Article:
Stay a minute, you sweep! You are a perfect madman. As you like for all I care. I have no lessons, do you see, and I dont care about that, but theres a bookseller, Heruvimovand he takes the place of a lesson. I would not exchange him for five lessons. Hes doing publishing of a kind, and issuing natural science manuals and what a circulation they have! The very titles are worth the money! You always maintained that I was a fool, but by Jove, my boy, there are greater fools than I am! Now he is setting up for being advanced, not that he has an inkling of anything, but, of course, I encourage him. Here are two signatures of the German textin my opinion, the crudest charlatanism; it discusses the question. Is woman a human being? And, of course, triumphantly proves that she is. Heruvimov is going to bring out this work as a contribution to the woman question; I am translating it; he will expand these two and a half signatures into six, we shall make up a gorgeous title half a page long and bring it out at half a rouble. It will do! He pays me six roubles the signature, it works out to about fifteen roubles for the job, and Ive had six already in advance. When we have finished this, we are going to begin a translation about whales, and then some of the dullest scandals out of the second part of Les Confessions we have marked for translation; somebody has told Heruvimov, that Rousseau was a kind of Radishchev. You may be sure I dont contradict him, hang him! Well, would you like to do the second signature of Is woman a human being? If you would, take the German and pens and paperall those are provided, and take three roubles; for as I have had six roubles in advance on the whole thing, three roubles come to you for your share. And when you have finished the signature there will be another three roubles for you. And please dont think I am doing you a service; quite the contrary, as soon as you came in, I saw how you could help me; to begin with, I am weak in spelling, and secondly, I am sometimes utterly adrift in German, so that I make it up as I go along for the most part. The only comfort is, that its bound to be a change for the better. Though who can tell, maybe its sometimes for the worse. Will you take it?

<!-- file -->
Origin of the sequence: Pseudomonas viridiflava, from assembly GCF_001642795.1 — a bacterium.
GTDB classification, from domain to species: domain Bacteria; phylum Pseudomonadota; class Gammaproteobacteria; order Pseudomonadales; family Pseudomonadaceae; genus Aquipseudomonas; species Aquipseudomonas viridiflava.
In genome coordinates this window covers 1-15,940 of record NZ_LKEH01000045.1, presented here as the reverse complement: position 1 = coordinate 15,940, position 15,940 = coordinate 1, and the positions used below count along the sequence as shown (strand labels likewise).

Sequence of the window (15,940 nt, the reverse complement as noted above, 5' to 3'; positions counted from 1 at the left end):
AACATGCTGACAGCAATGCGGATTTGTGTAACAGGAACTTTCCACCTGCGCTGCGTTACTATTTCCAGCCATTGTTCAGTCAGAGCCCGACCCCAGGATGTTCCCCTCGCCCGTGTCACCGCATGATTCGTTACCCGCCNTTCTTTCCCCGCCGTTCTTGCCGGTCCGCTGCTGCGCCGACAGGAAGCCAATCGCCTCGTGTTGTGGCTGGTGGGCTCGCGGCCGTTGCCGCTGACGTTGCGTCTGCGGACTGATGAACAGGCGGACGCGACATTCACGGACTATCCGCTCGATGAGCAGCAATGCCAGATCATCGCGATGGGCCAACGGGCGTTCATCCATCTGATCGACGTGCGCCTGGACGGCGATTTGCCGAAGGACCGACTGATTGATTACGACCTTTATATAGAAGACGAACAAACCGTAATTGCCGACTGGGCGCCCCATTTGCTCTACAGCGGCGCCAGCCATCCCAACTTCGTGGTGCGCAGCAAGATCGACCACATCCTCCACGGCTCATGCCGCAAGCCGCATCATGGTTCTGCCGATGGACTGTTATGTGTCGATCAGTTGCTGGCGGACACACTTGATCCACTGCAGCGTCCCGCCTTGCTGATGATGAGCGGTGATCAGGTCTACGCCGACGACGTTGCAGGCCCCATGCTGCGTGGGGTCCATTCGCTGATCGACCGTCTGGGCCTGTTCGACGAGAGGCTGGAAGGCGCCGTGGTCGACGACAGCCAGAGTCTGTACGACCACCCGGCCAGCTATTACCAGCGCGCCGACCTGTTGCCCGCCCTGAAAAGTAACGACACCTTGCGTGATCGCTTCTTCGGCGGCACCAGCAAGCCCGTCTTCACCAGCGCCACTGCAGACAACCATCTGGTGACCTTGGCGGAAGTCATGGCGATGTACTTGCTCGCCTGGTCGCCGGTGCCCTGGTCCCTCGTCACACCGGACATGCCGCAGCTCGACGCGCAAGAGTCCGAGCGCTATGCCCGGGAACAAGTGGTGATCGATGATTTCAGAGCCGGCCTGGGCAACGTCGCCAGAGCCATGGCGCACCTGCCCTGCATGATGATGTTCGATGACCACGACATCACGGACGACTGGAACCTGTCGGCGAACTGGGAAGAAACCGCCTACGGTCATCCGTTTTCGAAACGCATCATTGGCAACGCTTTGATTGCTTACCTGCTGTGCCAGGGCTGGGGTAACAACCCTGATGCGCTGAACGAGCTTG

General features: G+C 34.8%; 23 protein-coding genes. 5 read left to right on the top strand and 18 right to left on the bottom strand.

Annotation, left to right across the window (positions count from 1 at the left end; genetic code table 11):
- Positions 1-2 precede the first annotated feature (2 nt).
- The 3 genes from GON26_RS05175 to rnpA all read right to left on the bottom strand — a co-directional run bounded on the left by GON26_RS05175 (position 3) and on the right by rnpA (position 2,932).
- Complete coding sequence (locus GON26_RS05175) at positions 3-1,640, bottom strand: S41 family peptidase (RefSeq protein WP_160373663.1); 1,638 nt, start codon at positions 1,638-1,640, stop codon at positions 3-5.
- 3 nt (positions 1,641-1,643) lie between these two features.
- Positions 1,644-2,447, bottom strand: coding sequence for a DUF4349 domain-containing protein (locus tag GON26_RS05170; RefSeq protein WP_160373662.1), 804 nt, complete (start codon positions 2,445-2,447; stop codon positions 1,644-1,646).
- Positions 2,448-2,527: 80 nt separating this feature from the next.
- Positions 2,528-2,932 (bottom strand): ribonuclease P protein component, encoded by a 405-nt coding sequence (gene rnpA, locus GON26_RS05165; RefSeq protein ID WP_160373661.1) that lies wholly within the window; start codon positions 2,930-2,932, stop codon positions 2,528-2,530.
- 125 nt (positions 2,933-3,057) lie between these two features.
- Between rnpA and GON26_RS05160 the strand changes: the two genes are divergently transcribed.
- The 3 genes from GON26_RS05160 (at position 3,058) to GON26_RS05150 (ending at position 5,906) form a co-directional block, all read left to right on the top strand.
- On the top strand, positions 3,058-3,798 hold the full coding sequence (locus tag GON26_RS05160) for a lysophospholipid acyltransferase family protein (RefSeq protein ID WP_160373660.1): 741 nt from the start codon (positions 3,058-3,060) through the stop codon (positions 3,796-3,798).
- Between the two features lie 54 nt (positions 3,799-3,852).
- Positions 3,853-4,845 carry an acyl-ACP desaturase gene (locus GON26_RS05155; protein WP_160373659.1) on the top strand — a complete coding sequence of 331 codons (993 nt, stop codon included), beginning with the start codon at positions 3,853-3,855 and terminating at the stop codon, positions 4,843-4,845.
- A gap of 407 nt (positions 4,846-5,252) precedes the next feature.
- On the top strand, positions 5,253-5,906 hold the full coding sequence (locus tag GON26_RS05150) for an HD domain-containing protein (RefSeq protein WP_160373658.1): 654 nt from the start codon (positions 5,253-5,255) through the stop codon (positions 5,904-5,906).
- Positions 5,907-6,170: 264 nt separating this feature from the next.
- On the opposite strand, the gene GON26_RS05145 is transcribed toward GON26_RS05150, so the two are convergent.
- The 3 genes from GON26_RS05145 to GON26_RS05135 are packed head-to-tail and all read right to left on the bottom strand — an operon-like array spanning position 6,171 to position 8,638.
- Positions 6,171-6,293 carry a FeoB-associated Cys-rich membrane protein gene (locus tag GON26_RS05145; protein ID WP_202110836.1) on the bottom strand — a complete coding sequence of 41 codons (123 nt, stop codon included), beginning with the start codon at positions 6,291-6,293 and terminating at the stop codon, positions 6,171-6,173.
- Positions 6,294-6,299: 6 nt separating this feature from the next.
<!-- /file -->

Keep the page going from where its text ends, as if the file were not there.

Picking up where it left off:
Raskolnikov took the German sheets in silence, took the three roubles and without a word went out. Razumihin gazed after him in astonishment. But when Raskolnikov was in the next street, he turned back, mounted the stairs to Razumihins again and laying on the table the German article and the three roubles, went out again, still without uttering a word.